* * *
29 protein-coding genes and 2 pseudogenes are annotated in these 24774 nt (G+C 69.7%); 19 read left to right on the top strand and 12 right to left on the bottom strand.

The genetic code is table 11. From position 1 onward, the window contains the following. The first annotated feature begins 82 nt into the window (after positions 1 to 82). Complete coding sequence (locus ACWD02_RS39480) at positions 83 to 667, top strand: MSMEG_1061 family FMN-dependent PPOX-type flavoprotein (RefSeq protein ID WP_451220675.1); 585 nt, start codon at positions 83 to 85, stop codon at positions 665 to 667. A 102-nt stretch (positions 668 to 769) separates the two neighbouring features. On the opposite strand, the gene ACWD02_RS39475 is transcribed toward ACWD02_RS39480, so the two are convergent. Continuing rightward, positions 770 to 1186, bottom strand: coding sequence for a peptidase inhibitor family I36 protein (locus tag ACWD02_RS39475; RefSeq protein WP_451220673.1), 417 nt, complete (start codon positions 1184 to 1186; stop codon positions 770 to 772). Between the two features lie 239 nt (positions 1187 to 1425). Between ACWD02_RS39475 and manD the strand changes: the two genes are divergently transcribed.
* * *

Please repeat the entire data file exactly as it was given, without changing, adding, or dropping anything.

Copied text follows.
29 protein-coding genes and 2 pseudogenes are annotated in these 24774 nt (G+C 69.7%); 19 read left to right on the top strand and 12 right to left on the bottom strand.

The genetic code is table 11. From position 1 onward, the window contains the following. The first annotated feature begins 82 nt into the window (after positions 1 to 82). Complete coding sequence (locus ACWD02_RS39480) at positions 83 to 667, top strand: MSMEG_1061 family FMN-dependent PPOX-type flavoprotein (RefSeq protein ID WP_451220675.1); 585 nt, start codon at positions 83 to 85, stop codon at positions 665 to 667. A 102-nt stretch (positions 668 to 769) separates the two neighbouring features. On the opposite strand, the gene ACWD02_RS39475 is transcribed toward ACWD02_RS39480, so the two are convergent. Continuing rightward, positions 770 to 1186, bottom strand: coding sequence for a peptidase inhibitor family I36 protein (locus tag ACWD02_RS39475; RefSeq protein WP_451220673.1), 417 nt, complete (start codon positions 1184 to 1186; stop codon positions 770 to 772). Between the two features lie 239 nt (positions 1187 to 1425). Between ACWD02_RS39475 and manD the strand changes: the two genes are divergently transcribed.